Close Close

Watch: Documenting and Interpreting Superstorm Sandy

The Oct. 28 “Documenting and Interpreting Superstorm Sandy” virtual panel explored some of the ways the disaster is being documented for the historical record and interpreted for the public — adding to our understanding not just of Sandy as a historic event, but contributing to conversations on themes including coastal resilience, climate change, environmental justice, public/private partnerships, and emergency preparedness.


Professor Karen Bright, MFA: Department of Art and Design, Monmouth University. In 2019, Professor Bright created an art exhibition titled Just Beachy/After Sandy. The exhibit, installed in the DiMattio Gallery in Monmouth University’s Rechnitz Hall, was a public participatory art installment that highlighted the effects of Sandy and shared the stories of residents who were impacted. 

Molly Graham: Oral Historian, National Oceanic and Atmospheric Administration (NOAA). Molly is the oral historian for NOAA’s Voices Oral History Archives, where she collects, preserves and curates oral histories documenting historical environmental change and its impacts on fisheries, oceans and coasts.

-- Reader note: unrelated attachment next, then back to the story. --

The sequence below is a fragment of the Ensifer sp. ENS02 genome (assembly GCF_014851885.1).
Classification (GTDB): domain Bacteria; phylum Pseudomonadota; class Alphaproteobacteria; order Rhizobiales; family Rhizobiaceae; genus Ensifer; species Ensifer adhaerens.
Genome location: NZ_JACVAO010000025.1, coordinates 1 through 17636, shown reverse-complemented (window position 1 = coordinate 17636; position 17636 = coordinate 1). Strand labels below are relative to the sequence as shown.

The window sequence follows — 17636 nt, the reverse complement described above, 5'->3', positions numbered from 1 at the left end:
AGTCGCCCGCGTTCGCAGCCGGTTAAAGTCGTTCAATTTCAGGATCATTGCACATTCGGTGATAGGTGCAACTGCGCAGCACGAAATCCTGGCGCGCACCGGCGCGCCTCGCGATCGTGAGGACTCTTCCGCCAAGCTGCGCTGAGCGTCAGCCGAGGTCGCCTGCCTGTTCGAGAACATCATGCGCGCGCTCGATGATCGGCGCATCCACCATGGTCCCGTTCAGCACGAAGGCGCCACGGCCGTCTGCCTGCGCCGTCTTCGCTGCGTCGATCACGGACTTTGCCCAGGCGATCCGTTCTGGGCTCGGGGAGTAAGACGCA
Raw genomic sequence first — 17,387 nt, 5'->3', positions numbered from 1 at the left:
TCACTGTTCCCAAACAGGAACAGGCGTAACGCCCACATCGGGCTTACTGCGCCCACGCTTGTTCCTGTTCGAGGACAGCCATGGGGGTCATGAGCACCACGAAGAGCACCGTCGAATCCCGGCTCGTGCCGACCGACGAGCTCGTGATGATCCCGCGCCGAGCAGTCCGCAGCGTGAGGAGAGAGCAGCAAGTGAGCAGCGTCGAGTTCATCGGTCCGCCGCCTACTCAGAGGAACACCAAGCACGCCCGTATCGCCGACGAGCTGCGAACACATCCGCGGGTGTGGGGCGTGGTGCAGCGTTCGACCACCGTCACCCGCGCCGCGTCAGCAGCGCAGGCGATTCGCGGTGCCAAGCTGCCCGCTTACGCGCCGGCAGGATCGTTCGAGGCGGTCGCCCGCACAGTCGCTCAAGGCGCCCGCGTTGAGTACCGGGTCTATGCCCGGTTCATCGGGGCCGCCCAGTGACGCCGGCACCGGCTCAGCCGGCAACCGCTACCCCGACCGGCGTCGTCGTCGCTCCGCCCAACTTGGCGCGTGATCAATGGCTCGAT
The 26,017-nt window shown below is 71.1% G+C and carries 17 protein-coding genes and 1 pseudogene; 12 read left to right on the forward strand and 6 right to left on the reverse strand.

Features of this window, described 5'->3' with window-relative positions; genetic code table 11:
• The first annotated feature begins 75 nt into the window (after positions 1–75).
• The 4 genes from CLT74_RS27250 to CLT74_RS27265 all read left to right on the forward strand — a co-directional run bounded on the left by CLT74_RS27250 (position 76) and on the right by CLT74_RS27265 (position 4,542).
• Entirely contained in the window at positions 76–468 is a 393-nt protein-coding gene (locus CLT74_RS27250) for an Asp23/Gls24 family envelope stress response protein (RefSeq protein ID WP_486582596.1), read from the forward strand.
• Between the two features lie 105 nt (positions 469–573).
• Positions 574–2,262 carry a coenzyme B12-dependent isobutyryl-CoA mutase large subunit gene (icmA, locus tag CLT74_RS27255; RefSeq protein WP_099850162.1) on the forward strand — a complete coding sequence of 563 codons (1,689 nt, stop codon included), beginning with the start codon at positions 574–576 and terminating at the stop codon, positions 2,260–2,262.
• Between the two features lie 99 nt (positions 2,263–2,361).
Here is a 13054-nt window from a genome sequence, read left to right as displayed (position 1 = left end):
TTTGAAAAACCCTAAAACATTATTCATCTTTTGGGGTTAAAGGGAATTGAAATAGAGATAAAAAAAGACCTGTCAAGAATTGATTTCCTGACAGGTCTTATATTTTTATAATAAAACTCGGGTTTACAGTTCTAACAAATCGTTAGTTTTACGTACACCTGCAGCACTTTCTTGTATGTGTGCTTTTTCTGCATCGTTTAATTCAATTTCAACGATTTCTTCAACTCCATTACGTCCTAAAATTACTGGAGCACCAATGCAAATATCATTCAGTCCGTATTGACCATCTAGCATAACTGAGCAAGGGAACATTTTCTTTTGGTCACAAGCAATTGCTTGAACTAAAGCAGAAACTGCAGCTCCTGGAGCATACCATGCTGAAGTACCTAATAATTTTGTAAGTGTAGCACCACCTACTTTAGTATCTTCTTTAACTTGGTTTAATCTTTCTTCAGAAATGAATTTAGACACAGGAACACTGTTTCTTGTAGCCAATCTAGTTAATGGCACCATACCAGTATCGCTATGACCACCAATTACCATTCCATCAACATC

Abigail Perkiss, Ph.D.: Associate Professor of History, Kean University. Perkiss’s new book, Hurricane Sandy on New Jersey’s Forgotten Shore (Cornell University Press, 2022) documents the uneven recovery of Hurricane Sandy along New Jersey’s coastline. This book is an outgrowth of a longitudinal oral history project, developed with Kean undergraduates, to tell the story of the relief and recovery efforts after the storm along the Sandy Hook and Raritan bays. 

Moderator: Melissa Ziobro, Specialist Professor of Public History, Monmouth University. Professor Ziobro is the project lead for Tracking Sandy: Monmouth County Remembers, a multi-year effort to document the impacts of Superstorm Sandy in Monmouth County, New Jersey, via oral history collection and exhibits.  

The panel was one of four free events offered by Monmouth University to examine the disaster from a wide range of historic, economic and environmental perspectives. The others were: